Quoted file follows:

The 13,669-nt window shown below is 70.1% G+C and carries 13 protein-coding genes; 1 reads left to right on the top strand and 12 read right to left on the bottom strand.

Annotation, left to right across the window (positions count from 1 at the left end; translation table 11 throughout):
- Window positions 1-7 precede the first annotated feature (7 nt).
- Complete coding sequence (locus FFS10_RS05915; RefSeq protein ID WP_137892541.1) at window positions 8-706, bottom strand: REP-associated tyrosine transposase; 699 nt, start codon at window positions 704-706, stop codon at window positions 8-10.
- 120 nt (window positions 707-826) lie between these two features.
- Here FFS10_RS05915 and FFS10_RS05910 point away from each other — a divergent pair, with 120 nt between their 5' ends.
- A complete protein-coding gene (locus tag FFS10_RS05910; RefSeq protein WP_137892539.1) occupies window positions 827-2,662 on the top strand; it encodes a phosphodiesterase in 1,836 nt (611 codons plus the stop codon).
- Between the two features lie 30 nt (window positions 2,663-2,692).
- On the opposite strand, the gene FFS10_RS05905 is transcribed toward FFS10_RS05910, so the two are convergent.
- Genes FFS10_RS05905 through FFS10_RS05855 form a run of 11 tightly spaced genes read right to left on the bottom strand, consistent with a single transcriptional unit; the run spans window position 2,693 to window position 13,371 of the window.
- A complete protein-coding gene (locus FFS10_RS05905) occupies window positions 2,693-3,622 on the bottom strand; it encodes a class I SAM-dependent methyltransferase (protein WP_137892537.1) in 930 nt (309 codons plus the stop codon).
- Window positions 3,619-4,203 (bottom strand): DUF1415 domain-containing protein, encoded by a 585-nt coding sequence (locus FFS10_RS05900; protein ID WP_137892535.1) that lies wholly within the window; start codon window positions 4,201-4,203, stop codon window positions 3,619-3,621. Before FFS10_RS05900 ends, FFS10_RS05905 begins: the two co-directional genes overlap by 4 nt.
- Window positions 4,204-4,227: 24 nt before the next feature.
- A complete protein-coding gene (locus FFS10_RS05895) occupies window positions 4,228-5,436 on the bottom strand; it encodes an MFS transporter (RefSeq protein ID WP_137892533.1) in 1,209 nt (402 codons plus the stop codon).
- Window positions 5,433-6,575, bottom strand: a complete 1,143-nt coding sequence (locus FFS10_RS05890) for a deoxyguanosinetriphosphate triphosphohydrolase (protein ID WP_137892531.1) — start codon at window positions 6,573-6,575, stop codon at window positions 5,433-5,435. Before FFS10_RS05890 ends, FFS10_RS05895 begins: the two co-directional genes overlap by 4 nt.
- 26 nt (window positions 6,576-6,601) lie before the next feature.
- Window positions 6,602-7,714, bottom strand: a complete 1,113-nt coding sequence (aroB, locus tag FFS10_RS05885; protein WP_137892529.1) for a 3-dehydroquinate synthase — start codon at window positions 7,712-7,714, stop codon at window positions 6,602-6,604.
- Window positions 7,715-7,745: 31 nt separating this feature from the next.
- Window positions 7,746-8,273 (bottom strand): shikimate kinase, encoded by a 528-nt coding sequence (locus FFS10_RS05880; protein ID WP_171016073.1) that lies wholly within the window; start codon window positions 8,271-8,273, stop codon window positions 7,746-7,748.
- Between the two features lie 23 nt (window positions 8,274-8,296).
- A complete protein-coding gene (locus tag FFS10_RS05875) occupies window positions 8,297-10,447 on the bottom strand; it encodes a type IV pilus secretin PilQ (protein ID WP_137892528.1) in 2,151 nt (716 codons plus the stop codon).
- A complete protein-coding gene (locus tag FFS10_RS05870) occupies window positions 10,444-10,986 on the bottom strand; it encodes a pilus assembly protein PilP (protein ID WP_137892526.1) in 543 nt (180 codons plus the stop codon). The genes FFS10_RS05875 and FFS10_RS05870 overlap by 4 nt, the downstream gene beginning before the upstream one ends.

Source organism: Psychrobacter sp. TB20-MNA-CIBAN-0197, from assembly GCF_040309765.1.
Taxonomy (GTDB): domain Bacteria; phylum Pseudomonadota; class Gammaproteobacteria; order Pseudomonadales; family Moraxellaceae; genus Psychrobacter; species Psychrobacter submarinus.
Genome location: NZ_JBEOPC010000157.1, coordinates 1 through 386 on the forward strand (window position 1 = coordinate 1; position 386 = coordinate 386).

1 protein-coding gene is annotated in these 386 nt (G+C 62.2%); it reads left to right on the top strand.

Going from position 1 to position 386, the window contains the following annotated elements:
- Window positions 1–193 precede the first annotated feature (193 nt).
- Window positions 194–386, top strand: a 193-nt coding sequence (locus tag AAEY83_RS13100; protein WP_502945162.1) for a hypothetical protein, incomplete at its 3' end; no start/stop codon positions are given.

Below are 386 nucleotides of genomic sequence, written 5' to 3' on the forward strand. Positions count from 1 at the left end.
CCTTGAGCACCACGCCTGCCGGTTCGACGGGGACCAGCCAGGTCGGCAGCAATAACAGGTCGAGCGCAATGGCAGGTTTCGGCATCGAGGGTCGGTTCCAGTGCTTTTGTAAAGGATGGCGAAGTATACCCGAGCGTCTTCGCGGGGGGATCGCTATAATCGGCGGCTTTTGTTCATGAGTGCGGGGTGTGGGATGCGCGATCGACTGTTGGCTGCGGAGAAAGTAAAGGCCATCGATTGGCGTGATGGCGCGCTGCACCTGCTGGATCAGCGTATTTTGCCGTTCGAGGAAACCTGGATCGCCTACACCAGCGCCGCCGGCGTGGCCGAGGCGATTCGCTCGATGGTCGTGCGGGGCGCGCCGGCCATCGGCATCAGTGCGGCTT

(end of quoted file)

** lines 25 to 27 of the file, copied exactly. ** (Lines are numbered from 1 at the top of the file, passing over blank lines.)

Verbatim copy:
Genome location: NZ_JBEOPC010000157.1, coordinates 1 through 386 on the forward strand (window position 1 = coordinate 1; position 386 = coordinate 386).

1 protein-coding gene is annotated in these 386 nt (G+C 62.2%); it reads left to right on the top strand.

Going from position 1 to position 386, the window contains the following annotated elements: